Emanuel Zeltser

Zeltser image“We welcome the release of Emanuel Zeltser on humanitarian grounds. However, we made it clear to President Lukashenka today that the only way to improve the relationship between our countries is for him to increase political freedom and respect for human rights

     – Senator Ben Cardin

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American citizen Emanuel Zeltser lived the kind of nightmare spy novels are made of.

A practicing lawyer in New York, where he directed the American Russian Law Institute, Emanuel’s life turned upside down when he represented the disputed heir to the late Georgian oligarch Badri Patarkatsishvili’s fortunes. On a trip to London in March 2008, Emanuel’s was drugged, kidnapped, and flown to Minsk, Belarus, where he was subsequently arrested and thrown into a detention facility and criminal justice system notorious for its inhumane standards.

The authorities accused Emanuel of possessing illegal drugs that he carried with him, which were physician-prescribed medications to treat debilitating diabetes, heart problems, and severe arthritis (despite his involuntary travel to Belarus in the first instance).

During his imprisonment, Emanuel was subjected physical beatings, a forced two-week long psychiatric “evaluation”, and negligent medical care. His Belarusian lawyer reported that Emanuel was “deprived of … elementary sanitary facilities, there is no mattress, he is totally deprived of all his medications, and his handcuffs are so tight that there is no blood circulation in his hand. …He is under totally inhuman, degrading conditions and is subject to constant humiliation.”  At one point Emanual had to be administered an IV just to remain conscious.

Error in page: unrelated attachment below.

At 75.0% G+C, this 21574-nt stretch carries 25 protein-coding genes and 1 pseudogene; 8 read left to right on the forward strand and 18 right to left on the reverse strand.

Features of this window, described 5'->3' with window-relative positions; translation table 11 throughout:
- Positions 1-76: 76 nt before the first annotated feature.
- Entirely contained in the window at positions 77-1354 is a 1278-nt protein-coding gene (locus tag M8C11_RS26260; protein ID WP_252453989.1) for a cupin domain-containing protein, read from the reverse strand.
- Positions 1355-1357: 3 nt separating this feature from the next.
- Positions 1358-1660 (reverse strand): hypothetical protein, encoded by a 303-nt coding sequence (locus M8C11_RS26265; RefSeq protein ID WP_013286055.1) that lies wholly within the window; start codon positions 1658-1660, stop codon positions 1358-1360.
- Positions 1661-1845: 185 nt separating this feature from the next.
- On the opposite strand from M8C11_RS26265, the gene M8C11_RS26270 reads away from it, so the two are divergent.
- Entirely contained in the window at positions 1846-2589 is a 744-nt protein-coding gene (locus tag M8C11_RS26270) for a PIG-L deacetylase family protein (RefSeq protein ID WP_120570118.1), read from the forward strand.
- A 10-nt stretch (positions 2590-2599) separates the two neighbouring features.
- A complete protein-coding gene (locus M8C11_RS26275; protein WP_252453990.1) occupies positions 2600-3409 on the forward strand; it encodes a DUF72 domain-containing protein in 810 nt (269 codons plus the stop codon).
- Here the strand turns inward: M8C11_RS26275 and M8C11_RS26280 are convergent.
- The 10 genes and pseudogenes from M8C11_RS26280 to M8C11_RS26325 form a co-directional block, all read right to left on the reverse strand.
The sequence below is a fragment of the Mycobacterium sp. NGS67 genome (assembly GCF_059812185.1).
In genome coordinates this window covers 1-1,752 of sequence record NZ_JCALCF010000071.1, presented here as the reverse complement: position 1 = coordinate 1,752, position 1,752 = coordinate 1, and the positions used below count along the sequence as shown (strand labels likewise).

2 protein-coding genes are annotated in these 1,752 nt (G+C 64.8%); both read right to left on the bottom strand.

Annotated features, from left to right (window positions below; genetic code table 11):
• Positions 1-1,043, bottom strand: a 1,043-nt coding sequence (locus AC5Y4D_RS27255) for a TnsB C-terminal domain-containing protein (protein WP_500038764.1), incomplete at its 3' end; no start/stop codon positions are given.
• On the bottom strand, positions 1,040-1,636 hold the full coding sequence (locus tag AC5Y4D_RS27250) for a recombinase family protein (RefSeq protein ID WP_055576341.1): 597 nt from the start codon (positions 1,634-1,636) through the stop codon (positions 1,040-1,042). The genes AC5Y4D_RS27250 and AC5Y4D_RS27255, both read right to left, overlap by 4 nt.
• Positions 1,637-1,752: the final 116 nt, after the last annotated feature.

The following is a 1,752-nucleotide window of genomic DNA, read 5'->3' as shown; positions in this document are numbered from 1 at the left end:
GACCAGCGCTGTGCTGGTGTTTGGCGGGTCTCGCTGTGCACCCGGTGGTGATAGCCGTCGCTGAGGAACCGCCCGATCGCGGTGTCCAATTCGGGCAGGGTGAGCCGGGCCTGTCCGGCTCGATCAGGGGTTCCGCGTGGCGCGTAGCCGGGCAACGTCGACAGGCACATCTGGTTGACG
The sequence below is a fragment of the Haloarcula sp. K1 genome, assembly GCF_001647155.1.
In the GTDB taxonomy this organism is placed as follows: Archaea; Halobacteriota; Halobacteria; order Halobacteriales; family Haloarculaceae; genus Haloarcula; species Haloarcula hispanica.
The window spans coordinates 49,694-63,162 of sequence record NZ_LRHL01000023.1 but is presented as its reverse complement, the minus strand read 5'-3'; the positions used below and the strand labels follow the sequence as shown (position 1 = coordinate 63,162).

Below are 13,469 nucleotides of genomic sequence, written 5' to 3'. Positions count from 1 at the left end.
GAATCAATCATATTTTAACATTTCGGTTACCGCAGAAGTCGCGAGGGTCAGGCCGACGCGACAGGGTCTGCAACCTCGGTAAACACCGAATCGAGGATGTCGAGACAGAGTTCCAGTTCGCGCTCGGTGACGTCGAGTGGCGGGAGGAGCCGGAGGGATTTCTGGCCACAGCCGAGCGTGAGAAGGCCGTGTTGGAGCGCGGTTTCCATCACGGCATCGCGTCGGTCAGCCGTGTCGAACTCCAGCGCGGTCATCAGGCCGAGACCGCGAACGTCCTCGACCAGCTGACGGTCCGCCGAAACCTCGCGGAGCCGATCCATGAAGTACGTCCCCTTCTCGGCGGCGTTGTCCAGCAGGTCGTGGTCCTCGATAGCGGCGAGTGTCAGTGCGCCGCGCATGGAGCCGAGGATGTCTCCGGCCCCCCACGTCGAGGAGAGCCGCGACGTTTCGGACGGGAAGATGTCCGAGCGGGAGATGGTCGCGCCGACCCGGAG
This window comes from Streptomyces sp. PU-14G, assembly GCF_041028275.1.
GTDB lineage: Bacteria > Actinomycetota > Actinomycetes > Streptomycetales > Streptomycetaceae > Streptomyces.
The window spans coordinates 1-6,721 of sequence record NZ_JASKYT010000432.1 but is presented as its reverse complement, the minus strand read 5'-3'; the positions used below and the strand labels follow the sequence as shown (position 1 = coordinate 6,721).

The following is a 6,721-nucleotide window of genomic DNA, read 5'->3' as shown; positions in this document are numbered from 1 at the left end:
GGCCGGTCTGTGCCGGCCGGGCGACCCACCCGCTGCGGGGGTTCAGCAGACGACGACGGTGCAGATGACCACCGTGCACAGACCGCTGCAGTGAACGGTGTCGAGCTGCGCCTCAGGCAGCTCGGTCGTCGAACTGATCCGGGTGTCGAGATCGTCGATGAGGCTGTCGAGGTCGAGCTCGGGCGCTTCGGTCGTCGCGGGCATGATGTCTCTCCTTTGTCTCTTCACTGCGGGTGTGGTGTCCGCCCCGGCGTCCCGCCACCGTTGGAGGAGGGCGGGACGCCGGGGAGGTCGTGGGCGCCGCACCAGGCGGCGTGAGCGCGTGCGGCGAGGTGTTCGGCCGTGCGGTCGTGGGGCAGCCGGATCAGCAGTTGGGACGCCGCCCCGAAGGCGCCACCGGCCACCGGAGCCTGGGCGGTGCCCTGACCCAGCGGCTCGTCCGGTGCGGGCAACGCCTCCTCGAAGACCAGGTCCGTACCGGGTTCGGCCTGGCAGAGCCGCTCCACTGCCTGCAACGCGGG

On 30 July 2008, Emanuel was subjected to a closed-door “trial” at the Minsk City Court. Belarusian officials refused to report details of his charges to the U.S. Embassy and refused consular access to the trial. Even Emanuel’s attorney was subjected to confidentiality requirements by the court.

In seeking release, Pretrial Rights International filed complaints with the U.N. Human Rights Committee and the Special Rapporteur on Torture at the Office of the High Commissioner for Human Rights. We also involved other human rights organizations and members of the U.S. Congress and State Department.

On 30 June 2009, after 383 days of unlawful detention, Emanuel was released on a full pardon with the assistance of Senator Benjamin Cardin and the U.S. Helsinki Commission. Senator Cardin and a seven-member Congressional delegation had visited Minsk to demand that Belarusian President Alexander Lukashenka release Emanuel from prison. After official discussions, Emanuel was released and returned to the United States with the assistance of the U.S. State Department.